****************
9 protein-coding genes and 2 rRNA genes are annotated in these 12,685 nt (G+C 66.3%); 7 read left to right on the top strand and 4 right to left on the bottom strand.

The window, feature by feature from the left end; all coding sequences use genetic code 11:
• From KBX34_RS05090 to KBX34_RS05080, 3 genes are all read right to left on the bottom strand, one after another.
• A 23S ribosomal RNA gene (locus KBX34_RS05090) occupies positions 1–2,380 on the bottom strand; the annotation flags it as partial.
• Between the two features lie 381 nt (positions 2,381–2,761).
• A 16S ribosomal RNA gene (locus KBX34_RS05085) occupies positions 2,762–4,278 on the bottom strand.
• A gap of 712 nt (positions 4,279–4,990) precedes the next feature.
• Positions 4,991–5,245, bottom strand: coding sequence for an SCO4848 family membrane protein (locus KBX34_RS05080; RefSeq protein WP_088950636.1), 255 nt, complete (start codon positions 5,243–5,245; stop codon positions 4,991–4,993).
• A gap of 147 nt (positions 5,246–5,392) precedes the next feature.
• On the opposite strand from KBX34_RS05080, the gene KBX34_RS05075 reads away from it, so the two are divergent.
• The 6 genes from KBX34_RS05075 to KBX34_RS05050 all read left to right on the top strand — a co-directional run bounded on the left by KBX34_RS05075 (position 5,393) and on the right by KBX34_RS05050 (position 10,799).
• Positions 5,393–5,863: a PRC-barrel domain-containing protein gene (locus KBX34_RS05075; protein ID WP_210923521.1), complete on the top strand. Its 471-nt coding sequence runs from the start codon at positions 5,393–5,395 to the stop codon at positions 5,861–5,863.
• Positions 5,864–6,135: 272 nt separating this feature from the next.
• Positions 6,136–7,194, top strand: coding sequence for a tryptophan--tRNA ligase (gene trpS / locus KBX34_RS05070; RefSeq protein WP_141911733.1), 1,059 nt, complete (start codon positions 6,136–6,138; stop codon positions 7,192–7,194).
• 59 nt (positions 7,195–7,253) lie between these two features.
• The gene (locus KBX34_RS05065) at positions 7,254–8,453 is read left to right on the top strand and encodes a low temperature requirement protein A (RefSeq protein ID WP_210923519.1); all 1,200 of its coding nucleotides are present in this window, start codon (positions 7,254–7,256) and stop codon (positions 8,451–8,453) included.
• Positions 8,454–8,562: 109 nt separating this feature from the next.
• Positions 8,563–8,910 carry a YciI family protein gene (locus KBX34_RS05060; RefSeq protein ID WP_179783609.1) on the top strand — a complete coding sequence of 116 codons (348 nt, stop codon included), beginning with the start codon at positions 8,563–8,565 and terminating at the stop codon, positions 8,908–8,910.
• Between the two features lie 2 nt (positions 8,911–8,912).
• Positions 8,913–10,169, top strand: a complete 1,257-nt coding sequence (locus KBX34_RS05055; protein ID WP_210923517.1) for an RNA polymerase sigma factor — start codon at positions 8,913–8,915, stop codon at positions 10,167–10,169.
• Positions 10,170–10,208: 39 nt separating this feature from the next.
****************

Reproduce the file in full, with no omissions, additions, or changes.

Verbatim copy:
9 protein-coding genes and 2 rRNA genes are annotated in these 12,685 nt (G+C 66.3%); 7 read left to right on the top strand and 4 right to left on the bottom strand.

The window, feature by feature from the left end; all coding sequences use genetic code 11:
• From KBX34_RS05090 to KBX34_RS05080, 3 genes are all read right to left on the bottom strand, one after another.
• A 23S ribosomal RNA gene (locus KBX34_RS05090) occupies positions 1–2,380 on the bottom strand; the annotation flags it as partial.
• Between the two features lie 381 nt (positions 2,381–2,761).
• A 16S ribosomal RNA gene (locus KBX34_RS05085) occupies positions 2,762–4,278 on the bottom strand.
• A gap of 712 nt (positions 4,279–4,990) precedes the next feature.
• Positions 4,991–5,245, bottom strand: coding sequence for an SCO4848 family membrane protein (locus KBX34_RS05080; RefSeq protein WP_088950636.1), 255 nt, complete (start codon positions 5,243–5,245; stop codon positions 4,991–4,993).
• A gap of 147 nt (positions 5,246–5,392) precedes the next feature.
• On the opposite strand from KBX34_RS05080, the gene KBX34_RS05075 reads away from it, so the two are divergent.
• The 6 genes from KBX34_RS05075 to KBX34_RS05050 all read left to right on the top strand — a co-directional run bounded on the left by KBX34_RS05075 (position 5,393) and on the right by KBX34_RS05050 (position 10,799).
• Positions 5,393–5,863: a PRC-barrel domain-containing protein gene (locus KBX34_RS05075; protein ID WP_210923521.1), complete on the top strand. Its 471-nt coding sequence runs from the start codon at positions 5,393–5,395 to the stop codon at positions 5,861–5,863.
• Positions 5,864–6,135: 272 nt separating this feature from the next.
• Positions 6,136–7,194, top strand: coding sequence for a tryptophan--tRNA ligase (gene trpS / locus KBX34_RS05070; RefSeq protein WP_141911733.1), 1,059 nt, complete (start codon positions 6,136–6,138; stop codon positions 7,192–7,194).
• 59 nt (positions 7,195–7,253) lie between these two features.
• The gene (locus KBX34_RS05065) at positions 7,254–8,453 is read left to right on the top strand and encodes a low temperature requirement protein A (RefSeq protein ID WP_210923519.1); all 1,200 of its coding nucleotides are present in this window, start codon (positions 7,254–7,256) and stop codon (positions 8,451–8,453) included.
• Positions 8,454–8,562: 109 nt separating this feature from the next.
• Positions 8,563–8,910 carry a YciI family protein gene (locus KBX34_RS05060; RefSeq protein ID WP_179783609.1) on the top strand — a complete coding sequence of 116 codons (348 nt, stop codon included), beginning with the start codon at positions 8,563–8,565 and terminating at the stop codon, positions 8,908–8,910.
• Between the two features lie 2 nt (positions 8,911–8,912).
• Positions 8,913–10,169, top strand: a complete 1,257-nt coding sequence (locus KBX34_RS05055; protein ID WP_210923517.1) for an RNA polymerase sigma factor — start codon at positions 8,913–8,915, stop codon at positions 10,167–10,169.
• Positions 10,170–10,208: 39 nt separating this feature from the next.